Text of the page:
"Sometimes you are out here and you feel you should pinch yourself because you are playing one of the best golf courses on the planet and in one of the most beautiful places on earth," he said. "It makes you realise how lucky you are to have such a great job."

And what a job these guys have. You could hear the laughter wafting across the fairway as the group was joined by English caddie Phil 'Wobbly' Morbey, doing a 'recce' for his boss Soren Hansen. Then Henrik Stenson, carrying only a putter, hooked up with them.

They kept in touch with unfolding events at the St Jude Championship, two time zones away in Memphis, on McDowell's iPod, watching every gut-wrenching step as Robert Garrigus gave the tournament away like a latter day Jean Van de Velde with a horrific triple-bogey seven at the final hole.

"Sometimes, this can be a very cruel game," murmured Stenson, shaking his head.

When McDowell's batteries ran out on the 16th hole, they made a quick dash for the plush Beach Club nearby to see Lee Westwood prevail over Robert Karlsson on the fourth hole of sudden death. The unfortunate Garrigus bowed out at the first play-off hole.

Half-an-hour later, they went back to the tee at the famous par-three 17th, offering a friendly welcome-aboard to Hunter Mahan and his caddie. The US Ryder Cup star smiled quietly as the European banter continued.

"Twenty bucks says you won't make a three," Wobbly challenged as McDowell reached for his rescue club, and the Irishman picked-up the gauntlet with glee, handing his American Express card to stake-holder Cowen in lieu of cash.

Silence descended as McDowell returned the hybrid club to the bag and drew his four-iron instead. It was 208 yards to the pin, into the gentle breeze, but McDowell's ball skipped through the putting surface and into the tangled rough at the back.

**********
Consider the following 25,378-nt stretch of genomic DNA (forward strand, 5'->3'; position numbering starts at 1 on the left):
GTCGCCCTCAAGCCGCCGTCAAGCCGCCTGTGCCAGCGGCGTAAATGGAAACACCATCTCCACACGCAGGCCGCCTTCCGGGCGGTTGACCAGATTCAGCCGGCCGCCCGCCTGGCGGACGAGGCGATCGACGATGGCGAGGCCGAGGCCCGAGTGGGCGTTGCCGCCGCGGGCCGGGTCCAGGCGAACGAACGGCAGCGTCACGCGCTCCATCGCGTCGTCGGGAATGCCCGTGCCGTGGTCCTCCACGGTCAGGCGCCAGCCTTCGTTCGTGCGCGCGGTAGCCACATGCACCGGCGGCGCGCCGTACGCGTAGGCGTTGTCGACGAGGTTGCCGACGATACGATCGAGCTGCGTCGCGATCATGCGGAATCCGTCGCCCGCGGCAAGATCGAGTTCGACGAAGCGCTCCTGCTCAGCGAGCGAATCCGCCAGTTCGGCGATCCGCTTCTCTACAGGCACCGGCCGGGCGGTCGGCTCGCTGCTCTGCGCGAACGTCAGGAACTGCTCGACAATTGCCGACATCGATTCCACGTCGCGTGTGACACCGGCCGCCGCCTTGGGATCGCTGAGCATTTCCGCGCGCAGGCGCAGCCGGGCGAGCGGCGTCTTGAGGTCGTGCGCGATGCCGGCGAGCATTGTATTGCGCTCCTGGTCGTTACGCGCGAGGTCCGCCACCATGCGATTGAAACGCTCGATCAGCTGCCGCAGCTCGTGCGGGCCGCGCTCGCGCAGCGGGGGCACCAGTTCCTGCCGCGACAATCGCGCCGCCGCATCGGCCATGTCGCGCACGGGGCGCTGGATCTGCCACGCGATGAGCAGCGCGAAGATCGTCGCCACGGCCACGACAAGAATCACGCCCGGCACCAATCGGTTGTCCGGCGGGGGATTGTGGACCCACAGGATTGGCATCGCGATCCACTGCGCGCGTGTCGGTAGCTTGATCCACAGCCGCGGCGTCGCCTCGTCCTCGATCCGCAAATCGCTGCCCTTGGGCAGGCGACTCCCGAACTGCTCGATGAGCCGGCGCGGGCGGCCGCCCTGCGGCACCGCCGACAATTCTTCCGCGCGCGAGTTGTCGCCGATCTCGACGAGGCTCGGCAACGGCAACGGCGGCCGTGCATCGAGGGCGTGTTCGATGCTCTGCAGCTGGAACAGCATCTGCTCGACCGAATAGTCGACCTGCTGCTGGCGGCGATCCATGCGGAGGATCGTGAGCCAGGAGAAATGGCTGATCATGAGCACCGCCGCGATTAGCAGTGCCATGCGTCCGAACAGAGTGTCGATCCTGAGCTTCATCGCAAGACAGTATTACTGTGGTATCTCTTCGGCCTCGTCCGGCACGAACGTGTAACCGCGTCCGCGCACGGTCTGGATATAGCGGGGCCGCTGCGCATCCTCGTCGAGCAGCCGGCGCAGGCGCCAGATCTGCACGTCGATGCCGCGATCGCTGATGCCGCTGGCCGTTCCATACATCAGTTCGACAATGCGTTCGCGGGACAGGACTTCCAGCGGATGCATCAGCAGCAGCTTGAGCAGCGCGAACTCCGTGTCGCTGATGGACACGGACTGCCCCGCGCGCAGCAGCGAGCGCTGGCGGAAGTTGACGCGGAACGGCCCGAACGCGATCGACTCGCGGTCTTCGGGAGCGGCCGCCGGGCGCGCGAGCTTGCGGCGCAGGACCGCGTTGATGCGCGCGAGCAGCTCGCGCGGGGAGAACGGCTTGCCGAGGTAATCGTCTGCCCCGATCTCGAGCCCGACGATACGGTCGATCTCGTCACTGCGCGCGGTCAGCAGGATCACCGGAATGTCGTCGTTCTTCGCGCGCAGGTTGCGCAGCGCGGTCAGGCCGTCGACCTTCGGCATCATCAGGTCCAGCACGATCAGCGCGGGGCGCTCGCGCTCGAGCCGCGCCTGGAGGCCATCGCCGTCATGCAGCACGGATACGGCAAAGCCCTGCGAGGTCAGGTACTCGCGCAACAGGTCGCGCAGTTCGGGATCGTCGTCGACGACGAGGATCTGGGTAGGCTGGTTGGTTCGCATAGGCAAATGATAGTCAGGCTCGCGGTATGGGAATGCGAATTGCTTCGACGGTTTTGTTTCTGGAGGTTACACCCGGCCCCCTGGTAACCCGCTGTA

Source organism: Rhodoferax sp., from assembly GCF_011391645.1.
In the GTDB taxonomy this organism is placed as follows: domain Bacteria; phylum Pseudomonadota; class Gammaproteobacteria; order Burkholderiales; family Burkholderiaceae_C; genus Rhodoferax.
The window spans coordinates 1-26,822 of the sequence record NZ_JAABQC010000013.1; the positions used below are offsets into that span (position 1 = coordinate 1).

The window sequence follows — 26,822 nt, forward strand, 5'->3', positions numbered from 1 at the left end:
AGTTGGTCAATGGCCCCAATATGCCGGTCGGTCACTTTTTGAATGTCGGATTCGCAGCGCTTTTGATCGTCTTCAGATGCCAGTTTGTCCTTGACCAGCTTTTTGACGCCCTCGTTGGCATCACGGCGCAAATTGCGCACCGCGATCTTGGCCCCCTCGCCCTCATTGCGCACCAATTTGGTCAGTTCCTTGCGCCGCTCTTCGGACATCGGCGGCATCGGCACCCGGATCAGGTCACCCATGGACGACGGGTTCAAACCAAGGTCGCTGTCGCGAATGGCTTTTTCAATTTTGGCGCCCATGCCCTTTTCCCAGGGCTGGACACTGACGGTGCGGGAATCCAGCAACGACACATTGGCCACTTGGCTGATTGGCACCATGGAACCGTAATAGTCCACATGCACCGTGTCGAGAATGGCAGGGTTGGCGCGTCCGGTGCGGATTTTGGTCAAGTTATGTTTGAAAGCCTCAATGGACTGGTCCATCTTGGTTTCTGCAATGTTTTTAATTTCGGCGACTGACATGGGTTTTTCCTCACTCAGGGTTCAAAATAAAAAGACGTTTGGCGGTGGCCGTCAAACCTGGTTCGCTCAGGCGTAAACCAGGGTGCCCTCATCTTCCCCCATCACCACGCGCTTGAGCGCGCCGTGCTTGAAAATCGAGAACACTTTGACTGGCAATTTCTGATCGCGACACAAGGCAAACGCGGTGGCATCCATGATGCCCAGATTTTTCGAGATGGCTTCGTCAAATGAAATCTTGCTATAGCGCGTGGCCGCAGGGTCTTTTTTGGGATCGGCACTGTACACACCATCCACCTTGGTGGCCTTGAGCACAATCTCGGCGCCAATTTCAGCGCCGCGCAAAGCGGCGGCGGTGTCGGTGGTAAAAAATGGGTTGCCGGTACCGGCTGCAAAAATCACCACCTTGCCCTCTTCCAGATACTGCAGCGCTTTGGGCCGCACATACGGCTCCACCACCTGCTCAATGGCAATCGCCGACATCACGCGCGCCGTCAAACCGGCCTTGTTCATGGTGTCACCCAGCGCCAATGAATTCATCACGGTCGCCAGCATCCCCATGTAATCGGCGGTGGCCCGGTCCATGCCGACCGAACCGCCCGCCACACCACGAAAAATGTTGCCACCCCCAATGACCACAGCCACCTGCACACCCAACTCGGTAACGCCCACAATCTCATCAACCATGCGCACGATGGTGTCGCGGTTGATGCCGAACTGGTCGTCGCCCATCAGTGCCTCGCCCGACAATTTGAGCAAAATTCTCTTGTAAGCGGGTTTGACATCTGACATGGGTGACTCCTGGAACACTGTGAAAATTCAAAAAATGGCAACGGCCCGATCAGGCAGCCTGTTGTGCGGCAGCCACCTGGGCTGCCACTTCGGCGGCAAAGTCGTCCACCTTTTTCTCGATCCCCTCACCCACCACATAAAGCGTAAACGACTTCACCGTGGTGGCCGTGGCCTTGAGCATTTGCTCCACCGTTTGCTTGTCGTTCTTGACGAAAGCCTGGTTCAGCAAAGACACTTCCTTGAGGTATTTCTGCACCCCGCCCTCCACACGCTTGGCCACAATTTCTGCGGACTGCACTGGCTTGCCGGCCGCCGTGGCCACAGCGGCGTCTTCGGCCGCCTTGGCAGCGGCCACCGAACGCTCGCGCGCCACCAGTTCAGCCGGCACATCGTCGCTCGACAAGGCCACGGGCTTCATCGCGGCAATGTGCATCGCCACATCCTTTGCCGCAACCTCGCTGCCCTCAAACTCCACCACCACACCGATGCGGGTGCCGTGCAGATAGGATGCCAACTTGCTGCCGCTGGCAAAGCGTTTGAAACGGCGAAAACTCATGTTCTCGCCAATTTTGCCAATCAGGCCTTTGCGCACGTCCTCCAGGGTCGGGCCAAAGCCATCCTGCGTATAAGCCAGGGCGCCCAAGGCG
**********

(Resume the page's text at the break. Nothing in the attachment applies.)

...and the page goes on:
Yet in keeping with his confident boast that his short game has become 50pc better under Cowen's tutelage, McDowell chipped adroitly to two feet, made the putt and took the cash.

For a guy who'd won €360,000 in Wales, McDowell took an inordinate amount of pleasure in putting that crisp $20 bill into his wallet, though it'd be back in Morbey's possession minutes later when the Irishman failed to deliver a birdie four at the last.

Mahan left them at the final green with a polite good luck and goodbye, while the craic continued as McDowell, Wobbly and Comboy headed for the latter's hire car and on to dinner in Carmel.

The player himself is staying in the plush Monterey Plaza Hotel on famous Cannery Row. The old noise and smell of the fish factory, depicted by John Steinbeck in his 1945 novel of the same name, has long been replaced by the rattle of cash registers as tourists pack in like sardines. Yet the glory of 17-Mile Drive, with the ocean gleaming on one side and a spectacular necklace of golf courses, cypress trees and opulent mansions on the other, is as beautiful as ever.

McDowell has played February's AT&T "three or four times" so he knows how cold, wet and savage Pebble Beach can be in early spring -- yet there's no fairer place on the planet on a sun-splashed summer's day.

And 'fair' will be the operative word on the links this week, giving a tough, resolute in-fighter like McDowell as much right as Mickelson to dream of US Open glory.

Irish Independent